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Monday, September 3, 2007

Welcome Back Everybody!

Hello, Rouge Wavers! Hope your Labor Day Holiday was a good one. And for those international Rouge Wavers (of which there is a shockingly heartening number) thanks for putting up with us Yanks and yet another of our 3-day holidays. Wavers living in Los Angeles are more Rouge than usual at the moment, being that we are under the mighty hand of quite a heat wave. Verily, it has been unbearable.

The Wave-inatrix was lucky enough to attend the nuptials of a dear friend and colleague in Santa Barbara over the holiday weekend and during the reception had a most delightful conversation with a New York-based Manager/Producer who is looking for fresh writing and new faces. We chatted about the risk-averse studios and how newer writers are squeezed out by the culture of fear and loathing. I was so cheered by this wonderful business woman's attitude of thinking outside the box both in terms of financing and in terms of story. Not to mention her passionate belief that there is a wealth of undiscovered material out there waiting to be found. We agreed that the Wave-inatrix will, when she can, be a source of promising writers and material. So high-five Wavers - the Wave-inatrix has got your back.

Important for Rouge Wavers is the knowledge that yes, there are executives, producers and managers who are aware the Hollywood system is not one in which new writers and new voices can thrive. They know you're out there - they just can't find you. So keep writing, Wavers, keep writing, keep believing, keep submitting and keep trying those competitions.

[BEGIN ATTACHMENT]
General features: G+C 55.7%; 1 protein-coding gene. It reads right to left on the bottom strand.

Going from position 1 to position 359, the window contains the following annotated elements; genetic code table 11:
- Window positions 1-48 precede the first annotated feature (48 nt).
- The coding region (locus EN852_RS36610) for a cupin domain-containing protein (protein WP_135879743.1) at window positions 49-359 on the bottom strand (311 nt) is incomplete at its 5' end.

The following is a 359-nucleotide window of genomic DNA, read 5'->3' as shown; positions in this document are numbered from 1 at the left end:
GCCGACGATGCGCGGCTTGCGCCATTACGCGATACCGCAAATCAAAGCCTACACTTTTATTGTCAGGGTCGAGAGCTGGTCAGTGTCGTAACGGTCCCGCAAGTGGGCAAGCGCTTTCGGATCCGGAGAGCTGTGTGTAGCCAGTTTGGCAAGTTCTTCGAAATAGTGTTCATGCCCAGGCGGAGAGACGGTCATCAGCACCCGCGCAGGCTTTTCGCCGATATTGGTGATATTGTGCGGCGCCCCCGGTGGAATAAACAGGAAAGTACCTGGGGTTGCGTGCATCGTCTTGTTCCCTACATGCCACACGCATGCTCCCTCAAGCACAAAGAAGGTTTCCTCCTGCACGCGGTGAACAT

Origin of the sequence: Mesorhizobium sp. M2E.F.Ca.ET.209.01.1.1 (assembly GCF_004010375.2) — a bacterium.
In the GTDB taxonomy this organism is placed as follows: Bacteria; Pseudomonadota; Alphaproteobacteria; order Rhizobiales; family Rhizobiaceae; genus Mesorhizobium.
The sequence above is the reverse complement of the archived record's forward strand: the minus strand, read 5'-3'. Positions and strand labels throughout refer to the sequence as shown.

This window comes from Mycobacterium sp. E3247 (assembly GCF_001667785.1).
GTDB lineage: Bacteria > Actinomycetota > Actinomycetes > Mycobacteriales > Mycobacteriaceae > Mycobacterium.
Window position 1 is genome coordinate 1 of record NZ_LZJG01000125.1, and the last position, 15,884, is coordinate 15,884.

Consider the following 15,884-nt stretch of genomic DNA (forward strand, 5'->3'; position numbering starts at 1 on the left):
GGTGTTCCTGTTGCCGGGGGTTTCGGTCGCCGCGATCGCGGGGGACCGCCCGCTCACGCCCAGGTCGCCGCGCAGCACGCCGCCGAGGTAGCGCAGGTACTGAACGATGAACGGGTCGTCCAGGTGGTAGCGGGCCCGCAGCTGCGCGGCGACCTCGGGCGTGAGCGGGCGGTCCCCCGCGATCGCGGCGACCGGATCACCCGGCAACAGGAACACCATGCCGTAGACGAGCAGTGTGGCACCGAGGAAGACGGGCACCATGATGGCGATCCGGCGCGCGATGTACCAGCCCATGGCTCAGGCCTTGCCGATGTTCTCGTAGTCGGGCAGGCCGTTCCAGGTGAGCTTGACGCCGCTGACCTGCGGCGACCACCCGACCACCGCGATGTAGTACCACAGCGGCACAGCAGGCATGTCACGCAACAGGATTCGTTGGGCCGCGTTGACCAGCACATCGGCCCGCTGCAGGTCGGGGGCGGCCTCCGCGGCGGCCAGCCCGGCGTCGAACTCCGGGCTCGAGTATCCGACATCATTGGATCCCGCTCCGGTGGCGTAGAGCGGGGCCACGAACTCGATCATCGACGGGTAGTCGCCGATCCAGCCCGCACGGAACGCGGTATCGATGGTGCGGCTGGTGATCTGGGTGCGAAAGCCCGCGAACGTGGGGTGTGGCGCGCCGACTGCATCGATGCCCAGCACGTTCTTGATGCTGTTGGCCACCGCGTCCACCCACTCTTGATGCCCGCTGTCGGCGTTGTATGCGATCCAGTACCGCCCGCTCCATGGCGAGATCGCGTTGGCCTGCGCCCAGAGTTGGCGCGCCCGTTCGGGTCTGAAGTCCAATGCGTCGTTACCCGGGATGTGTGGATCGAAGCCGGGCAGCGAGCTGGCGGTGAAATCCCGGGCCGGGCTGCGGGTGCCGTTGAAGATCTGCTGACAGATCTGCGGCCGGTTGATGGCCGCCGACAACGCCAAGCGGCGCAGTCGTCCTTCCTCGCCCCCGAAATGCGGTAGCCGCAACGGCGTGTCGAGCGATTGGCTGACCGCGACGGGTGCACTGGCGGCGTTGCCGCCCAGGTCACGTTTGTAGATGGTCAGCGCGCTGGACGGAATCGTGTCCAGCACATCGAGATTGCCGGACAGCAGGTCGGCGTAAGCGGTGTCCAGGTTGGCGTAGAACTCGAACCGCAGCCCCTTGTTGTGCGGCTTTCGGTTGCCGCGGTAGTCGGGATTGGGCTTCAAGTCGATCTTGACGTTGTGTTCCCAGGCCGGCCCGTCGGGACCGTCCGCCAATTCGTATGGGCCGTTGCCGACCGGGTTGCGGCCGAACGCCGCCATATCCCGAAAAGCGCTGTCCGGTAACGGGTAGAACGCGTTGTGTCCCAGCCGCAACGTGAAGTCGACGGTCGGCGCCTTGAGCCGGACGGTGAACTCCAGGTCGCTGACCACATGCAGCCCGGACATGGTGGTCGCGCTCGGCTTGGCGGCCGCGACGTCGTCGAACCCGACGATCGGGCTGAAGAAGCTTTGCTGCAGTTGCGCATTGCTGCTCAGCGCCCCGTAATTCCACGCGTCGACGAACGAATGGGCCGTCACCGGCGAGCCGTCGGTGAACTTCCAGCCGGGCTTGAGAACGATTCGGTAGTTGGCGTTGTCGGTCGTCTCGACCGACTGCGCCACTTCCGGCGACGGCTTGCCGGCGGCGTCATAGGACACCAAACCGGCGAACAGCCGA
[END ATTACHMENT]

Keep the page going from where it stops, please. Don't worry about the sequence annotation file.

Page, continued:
Here's to thinking outside the box!

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Fun Joel said...

Just to piggy back on that, you might want to also read this post over at my blog:

Geena said...

Rather than learn how to pitch better, I would like to find a class ( longer than an hour )
Where an experienced producer teaches the concept, premise, outline necessary for an investment.
Something on the order of a producer takes 5 examples of scripts and demonstrates his\her
thinking to bring it down to one.
What makes an actor\actress read a script and say "I want to be this character for all the world to see"
I heard Bob Gosberg at Expo, that's helpful. But his take was all in the logline.

Why spend a 1000 hours writing a story that is unmarketable?
I would rather have a solid grasp for what story lines will hold true interest
( not polite interest ) from a producer\investor in todays market.
Sure I can read Done Deal, but that is often the elite 200, or graphic novel, or the
latest Adam Sandler, Will Ferrell, Jim Carrey project.

A good pitch of a bad premise is a loosing pitch.
I want to get a read with momentum on the premise.

I have heard when the elite 200 speak on ideas, but for them
anything gets read. Example - at Pitchfest someone spoke on his latest sale
of a killer granny horror story. I don't think that will get me very far.

Christian M. Howell said...

SO does that mean we should you send you scripts for forwarding?

I hope...

Julie Gray said...

As is the nature of these things, Christian, I would have to have read your script first and absolutely fallen head over heels with it before I would pass it on to a business associate. It's my reputation on the line dontcha know.